JOHN WYRE 2:
I found myself drawing on nature as the teacher, a the source, as the ah the encyclopedia in a sense where I can take an experience and look at nature for examples, for parallels. Why should people be any different than an oak tree or a dandelion or a rabbit or a bird that our seed is totally endowed with everything we need. When one considers the natural intelligence in humanity, one is staggered by the possibilities of simply trusting that, simply taking one's perception and going with it. Belief is something that ah can really confuse us. Knowledge is something that we know. The stove is hot. Belief is something that uses us. It's an interesting dialogue that we go through in our lives looking for understanding, looking for the possibility of finding that answer. And somewhere along the road, we must involve the fact that life is a process. There is change continually. There is no ideal situation. There is no clear answer. Everything is constantly changing. So we simply have to learn to pay attention and any any great ah theological or spiritual discipline in the history of mankind has a large department and volumes filled with the practice of meditation or paying attention. And for me looking back on education, all the way back to kindergarten, elementary school, the heavy insights were stop, look and listen. Whew. And what did the teacher say when you were out of control? Fold your hands and sit still. The beginnings the beginnings of perception. At thet time it was punishment. (laughter) And now those moments are very blissful when one can be still.
THAT WAS A GOOD ONE. CAN YOU IMAGINE THE TIME WHEN THE DRUM SOME PEOPLE HAVE ACTUALLY SAID I CAN SEE IT HAPPENING IN PARTS OF CALIFORNIA AND MAYBE THE SOUTHWEST WHERE THE DRUM IS GOING TO BE AS MUCH A HOUSEHOLD IMPLEMENT AS THE TELEVISION SET OR ....
To deal with drumming as a fashionable thing which it certainly is now, when you see drumming groups bringing up I think it's possibly our ah Western culture loosening up some, rediscovering this incredible tool and I certainly see it growing in popularity and I certainly see the allusion maybe of ah the drum as a stronger voice in folk music the way the guitar is a very strong voice in folk music. And ah possibly the development of some drumming ensembles of a variety of types. How large that's going to be is hard to tell, you know. The cycles of some day everyone is going to discover flutes and little tiny akarinas and who knows where it's going to go. That's hard for me to deal with the future in that regard.
... JUST FOR FUN, I WAS JUST SITTING AND THINKING INSTEAD OF FOUR OLD GEEZERS SITTING AROUND A TABLE PLAYING BRIDGE, SITTING AROUND A LIVING ROOM YOU KNOW
Playing the congas.
PLAYING THEIR CONGAS AND THEIR DRUMS ..... PROBABLY WHAT MY GENERATION .... WIND UP DOING ... LARGE NUMBER OF THEM.
Well we'll see, you know. The thing that's really turning me on now, David, is ah I'll rephrase that. Eliminate your name here.
PLEASE. I SHALL REMAIN ...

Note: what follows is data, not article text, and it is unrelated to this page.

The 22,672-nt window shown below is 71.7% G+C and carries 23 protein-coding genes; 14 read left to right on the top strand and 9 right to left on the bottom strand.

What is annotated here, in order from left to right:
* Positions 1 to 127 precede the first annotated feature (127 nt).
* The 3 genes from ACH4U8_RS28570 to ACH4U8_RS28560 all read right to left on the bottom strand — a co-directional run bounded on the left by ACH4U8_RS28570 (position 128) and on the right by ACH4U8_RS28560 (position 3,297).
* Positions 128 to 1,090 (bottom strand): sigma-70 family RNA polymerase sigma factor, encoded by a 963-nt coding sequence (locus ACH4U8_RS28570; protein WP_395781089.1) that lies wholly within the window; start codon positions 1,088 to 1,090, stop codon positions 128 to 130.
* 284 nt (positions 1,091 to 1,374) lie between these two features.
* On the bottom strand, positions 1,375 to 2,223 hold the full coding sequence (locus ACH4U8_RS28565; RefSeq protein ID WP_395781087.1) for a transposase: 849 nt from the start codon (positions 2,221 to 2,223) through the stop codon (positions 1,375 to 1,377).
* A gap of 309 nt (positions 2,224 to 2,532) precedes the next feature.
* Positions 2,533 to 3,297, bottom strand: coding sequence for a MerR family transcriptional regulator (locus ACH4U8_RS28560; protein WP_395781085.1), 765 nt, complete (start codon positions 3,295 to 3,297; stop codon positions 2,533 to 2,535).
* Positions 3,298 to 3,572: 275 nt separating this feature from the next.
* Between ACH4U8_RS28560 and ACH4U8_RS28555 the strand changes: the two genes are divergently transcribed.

One of the things that's really turning me on now is to have young professionals come and hang out and ah just share the inspiration of getting to know each other through music and I see many musicians of different ah breeds and being in the business as long as I have, string players are normally very different from blow brass players and they're very different from French horn players and from oboe players. But to have a wide cross section of instrumentalists come here and singers and hang out and ah find ah access to more freedom, to find access to some doors that help them to open up maybe through the drum and through rhythm is very beautiful. In my late 20s, I began to ask myself ah about the process of performance and being a musician. And one of the strong thoughts that kept rising in my mind is or was if I am a musician I should be able to walk out on stage and simply be a vehicle for something to unfold. Nothing planned, nothing memorized, nothing ah written down or read from but the instrument is in my hand, the sound begins and it takes you on a journey. Murray Schaffer has been a strong inspiration in my life in many ways. And his line has always been enchanting for me. His melody is like taking a walk with a note. The concept is liberating for a composer certainly and for an improviser. And I think many musicians who spend years and years trying to get their body to do this or trying to get their system to come together in some way to make music in what seems to be an unnatural process often wind up with an awful lot of rules and regulations that they have to get rid of and get beyond so that they can open up and their spirit can soar. And the process of improvisation is certainly one that helps that happen. And there are a lot of young people that are coming to hang out to explore that. And the sounds, a lot of the sounds that I've gathered together in my career and instruments that I've constructed as well, ah kind of either go beyond or cut through or don't relate to in any way the traditional theoretical approaches to what music is or isn't according to Johann Sebastian Bach or according to Debussy or according to Weyburn or according to Shtokhausen or whoever. There is a spontaneity that I enjoy as a performer that improvisation provides and the drum is an easy access to that. And I think it's one of the reasons why I'm a drummer. I played some piano as a young person by ear. I studied trumpet for a while. And upon playing the drums I instantly perceived that I could sit down and make music with someone, immediately. I didn't have to spend a couple of years in the woodshed getting my body around and learning all these different exercises. So that then I could sit down and try and make music with someone. So it was that immediate communication with other people that confirmed to me that I was a drummer.